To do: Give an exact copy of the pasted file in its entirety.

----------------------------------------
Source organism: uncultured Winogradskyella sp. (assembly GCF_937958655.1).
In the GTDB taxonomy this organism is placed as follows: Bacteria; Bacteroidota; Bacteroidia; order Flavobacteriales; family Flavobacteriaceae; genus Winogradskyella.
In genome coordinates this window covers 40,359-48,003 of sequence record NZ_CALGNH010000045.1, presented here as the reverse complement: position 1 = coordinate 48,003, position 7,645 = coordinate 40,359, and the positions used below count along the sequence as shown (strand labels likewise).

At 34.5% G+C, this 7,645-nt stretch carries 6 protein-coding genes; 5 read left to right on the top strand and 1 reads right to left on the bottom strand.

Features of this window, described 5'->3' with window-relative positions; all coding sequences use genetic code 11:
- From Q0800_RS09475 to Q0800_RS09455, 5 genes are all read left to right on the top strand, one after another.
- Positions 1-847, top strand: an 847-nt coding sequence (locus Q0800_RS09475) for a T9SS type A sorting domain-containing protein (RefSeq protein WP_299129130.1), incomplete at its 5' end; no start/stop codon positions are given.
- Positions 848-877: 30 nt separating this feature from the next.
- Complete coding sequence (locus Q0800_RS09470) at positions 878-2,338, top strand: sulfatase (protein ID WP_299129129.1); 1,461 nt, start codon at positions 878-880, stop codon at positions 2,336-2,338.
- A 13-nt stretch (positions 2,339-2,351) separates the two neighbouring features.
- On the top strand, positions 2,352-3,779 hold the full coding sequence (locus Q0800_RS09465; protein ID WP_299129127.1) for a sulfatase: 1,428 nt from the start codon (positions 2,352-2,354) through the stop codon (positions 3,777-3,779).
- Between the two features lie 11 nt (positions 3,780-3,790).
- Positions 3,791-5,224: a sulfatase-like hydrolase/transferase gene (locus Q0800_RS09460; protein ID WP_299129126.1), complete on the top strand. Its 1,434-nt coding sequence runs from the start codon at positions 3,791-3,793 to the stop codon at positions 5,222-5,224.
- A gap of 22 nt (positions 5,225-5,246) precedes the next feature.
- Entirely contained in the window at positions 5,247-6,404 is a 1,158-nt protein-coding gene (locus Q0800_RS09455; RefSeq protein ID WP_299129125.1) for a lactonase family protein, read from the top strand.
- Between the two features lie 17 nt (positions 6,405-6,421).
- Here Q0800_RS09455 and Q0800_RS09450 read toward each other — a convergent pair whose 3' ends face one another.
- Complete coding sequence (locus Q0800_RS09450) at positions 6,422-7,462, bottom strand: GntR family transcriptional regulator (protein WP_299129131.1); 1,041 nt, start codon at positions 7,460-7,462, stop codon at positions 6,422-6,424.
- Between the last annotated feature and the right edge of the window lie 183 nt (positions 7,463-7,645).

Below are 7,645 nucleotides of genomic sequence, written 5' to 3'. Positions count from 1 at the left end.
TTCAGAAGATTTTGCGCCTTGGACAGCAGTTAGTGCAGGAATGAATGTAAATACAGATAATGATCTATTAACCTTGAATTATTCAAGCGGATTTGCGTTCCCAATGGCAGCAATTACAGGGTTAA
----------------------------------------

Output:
Source organism: uncultured Winogradskyella sp. (assembly GCF_937958655.1).
In the GTDB taxonomy this organism is placed as follows: Bacteria; Bacteroidota; Bacteroidia; order Flavobacteriales; family Flavobacteriaceae; genus Winogradskyella.
In genome coordinates this window covers 40,359-48,003 of sequence record NZ_CALGNH010000045.1, presented here as the reverse complement: position 1 = coordinate 48,003, position 7,645 = coordinate 40,359, and the positions used below count along the sequence as shown (strand labels likewise).

At 34.5% G+C, this 7,645-nt stretch carries 6 protein-coding genes; 5 read left to right on the top strand and 1 reads right to left on the bottom strand.

Features of this window, described 5'->3' with window-relative positions; all coding sequences use genetic code 11:
- From Q0800_RS09475 to Q0800_RS09455, 5 genes are all read left to right on the top strand, one after another.
- Positions 1-847, top strand: an 847-nt coding sequence (locus Q0800_RS09475) for a T9SS type A sorting domain-containing protein (RefSeq protein WP_299129130.1), incomplete at its 5' end; no start/stop codon positions are given.
- Positions 848-877: 30 nt separating this feature from the next.
- Complete coding sequence (locus Q0800_RS09470) at positions 878-2,338, top strand: sulfatase (protein ID WP_299129129.1); 1,461 nt, start codon at positions 878-880, stop codon at positions 2,336-2,338.
- A 13-nt stretch (positions 2,339-2,351) separates the two neighbouring features.
- On the top strand, positions 2,352-3,779 hold the full coding sequence (locus Q0800_RS09465; protein ID WP_299129127.1) for a sulfatase: 1,428 nt from the start codon (positions 2,352-2,354) through the stop codon (positions 3,777-3,779).
- Between the two features lie 11 nt (positions 3,780-3,790).
- Positions 3,791-5,224: a sulfatase-like hydrolase/transferase gene (locus Q0800_RS09460; protein ID WP_299129126.1), complete on the top strand. Its 1,434-nt coding sequence runs from the start codon at positions 3,791-3,793 to the stop codon at positions 5,222-5,224.
- A gap of 22 nt (positions 5,225-5,246) precedes the next feature.
- Entirely contained in the window at positions 5,247-6,404 is a 1,158-nt protein-coding gene (locus Q0800_RS09455; RefSeq protein ID WP_299129125.1) for a lactonase family protein, read from the top strand.
- Between the two features lie 17 nt (positions 6,405-6,421).
- Here Q0800_RS09455 and Q0800_RS09450 read toward each other — a convergent pair whose 3' ends face one another.
- Complete coding sequence (locus Q0800_RS09450) at positions 6,422-7,462, bottom strand: GntR family transcriptional regulator (protein WP_299129131.1); 1,041 nt, start codon at positions 7,460-7,462, stop codon at positions 6,422-6,424.
- Between the last annotated feature and the right edge of the window lie 183 nt (positions 7,463-7,645).

Below are 7,645 nucleotides of genomic sequence, written 5' to 3'. Positions count from 1 at the left end.
TTCAGAAGATTTTGCGCCTTGGACAGCAGTTAGTGCAGGAATGAATGTAAATACAGATAATGATCTATTAACCTTGAATTATTCAAGCGGATTTGCGTTCCCAATGGCAGCAATTACAGGGTTAA